Doctors Lounge - Reproductive Medicine AnswersBack to Reproductive Medicine Answers List
If you think you may have a medical emergency, call your doctor or 911 immediately. Doctors Lounge (www.doctorslounge.com) does not recommend or endorse any specific tests, physicians, products, procedures, opinions, or other information that may be mentioned on the Site.
DISCLAIMER: The information provided on www.doctorslounge.com is designed to support, not replace, the relationship that exists between a patient/site visitor and his/her physician. Please read our 'Terms and Conditions of Use' carefully before using this site.
Date of last update: 10/16/2017.
Forum Name: Female Sexual Disorders
|lonedenkai - Tue Jan 03, 2006 7:45 pm|
I have a girl friend who is 19 who has no sexdrive. When she was 13 she was in a skying accident and doctors neglected to x-ray her entire body. When visiting our chiropractor at age 16 she discovered her tail bone had been broken (she has soreness after sitting for to long). I did some research and found that the tailbone controlls your sexdrive and do not know what i can do to help. Is it to late to fix a tailbone that has been broken for years? Or is there any other way to help her enjoy sex?-Thank you for your time.
|dlugose - Mon Jan 16, 2006 6:16 pm|
I think you are describing your problem better than hers. How old are you and how long have you known her? Does she like being affectionate with you, and more important perhaps, do you like being affectionate to her? Take that as having little to do with being sexually aroused.
The tail bone (coccyx) rarely has anything to do with sex, and never anything to do with sex drive. If you had a high sex drive the worst coccyx pain could do is distract you, or frustrate you, but you would find something else to do sexual that did not aggravate the pain. The coccyx is unlikely to be damaged severely enough to make surgery helpful after years.
I suggest you take the most interest in the forms of interest that she shows in you, and how she expresses them. She would not likely say she has no sex drive. Not being interested at any time is not the same as having no drive. Be a better listener, and try to understand a) if she thinks she has any problem at all, and how she describes it, b) what her priorities are in how the two of you express your feelings towards each other, and c) if she likes touching and being touched, find out most about where and how and when she wants to be touched. You have much more to learn about her and her mind than her tailbone.
If you think I am way off on my guesses, then describe more about how she describes the problem.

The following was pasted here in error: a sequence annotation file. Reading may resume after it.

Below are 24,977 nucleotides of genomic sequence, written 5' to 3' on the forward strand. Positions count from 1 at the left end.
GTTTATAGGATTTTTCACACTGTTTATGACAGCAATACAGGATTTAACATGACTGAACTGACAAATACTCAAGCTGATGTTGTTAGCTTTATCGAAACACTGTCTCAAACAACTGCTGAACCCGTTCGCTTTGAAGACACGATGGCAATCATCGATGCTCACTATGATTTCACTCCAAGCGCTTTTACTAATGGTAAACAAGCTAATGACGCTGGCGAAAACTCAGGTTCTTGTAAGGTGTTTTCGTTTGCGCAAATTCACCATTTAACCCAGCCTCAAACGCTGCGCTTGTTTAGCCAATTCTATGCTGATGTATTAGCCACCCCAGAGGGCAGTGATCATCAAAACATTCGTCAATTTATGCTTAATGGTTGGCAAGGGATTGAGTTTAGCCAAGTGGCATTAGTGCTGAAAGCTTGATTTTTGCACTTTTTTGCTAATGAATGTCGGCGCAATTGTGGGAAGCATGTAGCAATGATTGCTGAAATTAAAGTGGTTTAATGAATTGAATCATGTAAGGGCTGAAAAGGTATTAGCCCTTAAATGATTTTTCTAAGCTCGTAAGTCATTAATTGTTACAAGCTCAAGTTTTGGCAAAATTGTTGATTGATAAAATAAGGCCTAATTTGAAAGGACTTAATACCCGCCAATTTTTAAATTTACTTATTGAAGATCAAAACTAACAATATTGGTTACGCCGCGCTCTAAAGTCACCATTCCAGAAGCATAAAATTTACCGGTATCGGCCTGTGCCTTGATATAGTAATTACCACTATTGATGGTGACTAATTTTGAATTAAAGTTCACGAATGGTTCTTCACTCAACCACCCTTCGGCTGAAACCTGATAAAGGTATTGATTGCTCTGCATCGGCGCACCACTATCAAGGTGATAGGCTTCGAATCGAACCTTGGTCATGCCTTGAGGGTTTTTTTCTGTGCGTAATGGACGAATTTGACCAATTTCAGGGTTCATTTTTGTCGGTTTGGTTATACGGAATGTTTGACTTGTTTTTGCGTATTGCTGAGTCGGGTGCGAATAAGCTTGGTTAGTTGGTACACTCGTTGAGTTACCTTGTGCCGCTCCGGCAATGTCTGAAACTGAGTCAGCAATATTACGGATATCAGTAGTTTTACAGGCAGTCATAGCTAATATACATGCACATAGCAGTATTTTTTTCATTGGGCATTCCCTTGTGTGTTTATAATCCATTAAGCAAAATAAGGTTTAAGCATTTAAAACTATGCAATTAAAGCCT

|lonedenkai - Mon Jan 23, 2006 7:54 pm|
Actually your way off. I can see how you might chalk me up for some horrney guy but we have been seening each other for two years. In the beginning she was very sexual and we were very sexually. She gets "horrny" but when we have sex she says she cant feel anything. This is the reason she can orgasm. And since she can't feel anythin shes lost all interest in sex. What could cause this lack of feeling? (for the record im a very good listener, never pressure for sex and find my self to large enough).
|dlugose - Mon Jan 23, 2006 8:54 pm|
Sorry I misjudged you. It is important that you say that "She gets "horrny" but when we have sex she says she cant feel anything." It sounds like her sex drive works, but since she can't satisfy it due to lack of feeling, she has given up. I think whoever sees her for gyn exams should consider referring her to a neurologist to see if there was any correctable damage to a nerve that leaves the spine just above the coccyx. The pudendal nerve is one of these, and it is involved with feeling in the area of the clitoris and vagina. Surgery on or near the spine can be complicated. Some people instead see a chiropractor who may have a non-surgical way of restoring function of nerves. If masturbation feels good, then the nerves probably don't have a problem, and she could teach you more about what feels good.
There are various related conditions, none of which I am expert on, but you might want to read about them:
|| Check a doctor's response to similar questions|
Are you a Doctor, Pharmacist, PA or a Nurse?
Join the Doctors Lounge online medical community
Editorial activities: Publish, peer review, edit online articles.
Ask a Doctor Teams: Respond to patient questions and discuss challenging presentations with other members.